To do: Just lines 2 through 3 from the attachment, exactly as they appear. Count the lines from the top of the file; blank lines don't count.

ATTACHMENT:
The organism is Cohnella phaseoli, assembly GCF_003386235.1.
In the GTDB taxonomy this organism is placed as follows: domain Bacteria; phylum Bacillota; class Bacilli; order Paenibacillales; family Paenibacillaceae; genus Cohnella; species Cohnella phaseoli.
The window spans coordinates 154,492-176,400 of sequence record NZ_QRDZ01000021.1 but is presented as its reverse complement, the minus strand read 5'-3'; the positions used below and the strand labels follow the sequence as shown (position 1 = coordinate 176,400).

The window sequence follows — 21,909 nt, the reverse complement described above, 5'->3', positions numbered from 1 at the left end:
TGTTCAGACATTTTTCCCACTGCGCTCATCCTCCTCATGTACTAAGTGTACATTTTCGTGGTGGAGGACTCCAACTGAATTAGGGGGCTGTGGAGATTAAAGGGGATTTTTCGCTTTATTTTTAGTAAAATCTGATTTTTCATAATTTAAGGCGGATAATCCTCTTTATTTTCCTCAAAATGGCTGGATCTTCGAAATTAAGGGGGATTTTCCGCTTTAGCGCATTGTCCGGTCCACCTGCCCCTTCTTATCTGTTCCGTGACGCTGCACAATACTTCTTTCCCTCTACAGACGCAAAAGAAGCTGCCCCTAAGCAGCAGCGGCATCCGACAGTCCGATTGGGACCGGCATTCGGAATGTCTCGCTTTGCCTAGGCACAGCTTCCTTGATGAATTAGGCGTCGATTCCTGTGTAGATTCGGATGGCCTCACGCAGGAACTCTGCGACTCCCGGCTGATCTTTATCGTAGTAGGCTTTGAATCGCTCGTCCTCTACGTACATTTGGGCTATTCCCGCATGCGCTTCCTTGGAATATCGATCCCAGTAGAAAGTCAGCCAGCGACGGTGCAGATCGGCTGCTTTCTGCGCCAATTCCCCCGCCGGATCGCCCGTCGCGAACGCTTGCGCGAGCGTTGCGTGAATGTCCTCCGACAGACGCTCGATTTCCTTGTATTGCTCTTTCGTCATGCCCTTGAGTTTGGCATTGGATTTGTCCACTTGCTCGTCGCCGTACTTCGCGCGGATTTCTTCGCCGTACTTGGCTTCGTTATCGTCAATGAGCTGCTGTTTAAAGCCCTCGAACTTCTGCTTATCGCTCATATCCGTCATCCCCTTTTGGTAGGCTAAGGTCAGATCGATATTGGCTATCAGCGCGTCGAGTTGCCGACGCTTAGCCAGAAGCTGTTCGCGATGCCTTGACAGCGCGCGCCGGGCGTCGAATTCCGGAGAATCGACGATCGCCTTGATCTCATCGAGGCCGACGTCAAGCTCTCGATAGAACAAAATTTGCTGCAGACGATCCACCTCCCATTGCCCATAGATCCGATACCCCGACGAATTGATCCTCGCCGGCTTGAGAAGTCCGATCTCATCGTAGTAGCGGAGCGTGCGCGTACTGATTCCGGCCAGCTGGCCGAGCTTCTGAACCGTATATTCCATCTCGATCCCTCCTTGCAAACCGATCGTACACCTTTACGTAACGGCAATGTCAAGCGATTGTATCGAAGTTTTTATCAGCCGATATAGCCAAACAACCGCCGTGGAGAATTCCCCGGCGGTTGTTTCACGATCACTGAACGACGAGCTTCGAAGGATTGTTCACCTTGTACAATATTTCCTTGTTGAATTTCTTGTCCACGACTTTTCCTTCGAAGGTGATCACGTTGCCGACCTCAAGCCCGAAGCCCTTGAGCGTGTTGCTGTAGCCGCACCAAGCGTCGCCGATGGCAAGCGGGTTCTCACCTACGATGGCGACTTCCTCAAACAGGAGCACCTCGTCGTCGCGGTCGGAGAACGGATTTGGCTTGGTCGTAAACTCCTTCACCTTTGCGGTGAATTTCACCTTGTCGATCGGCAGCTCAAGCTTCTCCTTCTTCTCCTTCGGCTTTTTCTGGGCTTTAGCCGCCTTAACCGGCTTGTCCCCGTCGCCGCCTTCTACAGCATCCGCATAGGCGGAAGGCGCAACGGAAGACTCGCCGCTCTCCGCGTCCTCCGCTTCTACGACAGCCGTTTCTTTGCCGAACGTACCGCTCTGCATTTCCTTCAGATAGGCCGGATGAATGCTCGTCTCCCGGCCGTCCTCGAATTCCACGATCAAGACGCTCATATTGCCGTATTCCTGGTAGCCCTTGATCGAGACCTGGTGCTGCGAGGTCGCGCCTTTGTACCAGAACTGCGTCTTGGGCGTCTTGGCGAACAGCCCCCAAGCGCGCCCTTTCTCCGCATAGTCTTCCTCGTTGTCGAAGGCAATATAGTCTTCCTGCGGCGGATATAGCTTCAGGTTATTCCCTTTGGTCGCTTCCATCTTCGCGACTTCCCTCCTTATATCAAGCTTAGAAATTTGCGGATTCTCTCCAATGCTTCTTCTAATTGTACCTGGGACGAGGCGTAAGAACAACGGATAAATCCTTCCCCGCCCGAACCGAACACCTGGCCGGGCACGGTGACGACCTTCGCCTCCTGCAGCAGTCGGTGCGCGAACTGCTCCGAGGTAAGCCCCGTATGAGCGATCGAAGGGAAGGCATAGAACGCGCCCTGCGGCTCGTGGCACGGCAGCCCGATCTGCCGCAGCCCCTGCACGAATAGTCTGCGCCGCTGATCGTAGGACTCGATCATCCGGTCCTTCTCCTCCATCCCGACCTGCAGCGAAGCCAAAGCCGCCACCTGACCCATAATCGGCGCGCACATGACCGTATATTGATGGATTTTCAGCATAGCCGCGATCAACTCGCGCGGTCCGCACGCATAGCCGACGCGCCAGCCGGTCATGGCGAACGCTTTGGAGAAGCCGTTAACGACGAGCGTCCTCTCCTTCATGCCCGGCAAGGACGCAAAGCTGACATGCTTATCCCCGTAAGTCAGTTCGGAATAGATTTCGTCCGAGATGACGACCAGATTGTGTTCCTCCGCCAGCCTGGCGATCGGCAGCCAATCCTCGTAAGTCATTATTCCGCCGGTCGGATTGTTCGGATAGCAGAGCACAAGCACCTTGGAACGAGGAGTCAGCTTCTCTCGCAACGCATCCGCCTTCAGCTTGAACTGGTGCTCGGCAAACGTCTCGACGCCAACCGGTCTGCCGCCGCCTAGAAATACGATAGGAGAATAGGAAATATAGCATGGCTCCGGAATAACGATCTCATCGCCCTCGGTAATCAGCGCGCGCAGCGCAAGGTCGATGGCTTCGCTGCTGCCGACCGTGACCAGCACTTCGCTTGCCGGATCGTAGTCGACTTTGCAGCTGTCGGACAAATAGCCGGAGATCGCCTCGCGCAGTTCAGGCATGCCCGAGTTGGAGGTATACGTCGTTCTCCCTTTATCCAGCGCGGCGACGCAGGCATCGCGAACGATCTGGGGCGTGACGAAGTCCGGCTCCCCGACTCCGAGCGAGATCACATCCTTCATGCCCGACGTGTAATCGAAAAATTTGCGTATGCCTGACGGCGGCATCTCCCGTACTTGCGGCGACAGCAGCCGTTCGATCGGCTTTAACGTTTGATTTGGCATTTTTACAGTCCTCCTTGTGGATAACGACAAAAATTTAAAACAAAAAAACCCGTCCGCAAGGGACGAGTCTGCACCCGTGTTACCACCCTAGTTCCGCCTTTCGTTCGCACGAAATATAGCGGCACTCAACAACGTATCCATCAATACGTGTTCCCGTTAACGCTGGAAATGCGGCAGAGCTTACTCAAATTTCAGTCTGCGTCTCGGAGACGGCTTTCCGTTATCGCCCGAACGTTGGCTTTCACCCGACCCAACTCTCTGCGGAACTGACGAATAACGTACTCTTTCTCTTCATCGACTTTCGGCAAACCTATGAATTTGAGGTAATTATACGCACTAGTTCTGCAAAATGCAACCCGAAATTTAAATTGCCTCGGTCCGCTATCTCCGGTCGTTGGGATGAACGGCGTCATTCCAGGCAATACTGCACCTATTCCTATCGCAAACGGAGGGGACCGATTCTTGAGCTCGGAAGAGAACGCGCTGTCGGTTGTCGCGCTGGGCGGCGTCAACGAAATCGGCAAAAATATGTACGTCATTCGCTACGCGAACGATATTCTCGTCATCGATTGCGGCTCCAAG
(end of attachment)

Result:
In the GTDB taxonomy this organism is placed as follows: domain Bacteria; phylum Bacillota; class Bacilli; order Paenibacillales; family Paenibacillaceae; genus Cohnella; species Cohnella phaseoli.
The window spans coordinates 154,492-176,400 of sequence record NZ_QRDZ01000021.1 but is presented as its reverse complement, the minus strand read 5'-3'; the positions used below and the strand labels follow the sequence as shown (position 1 = coordinate 176,400).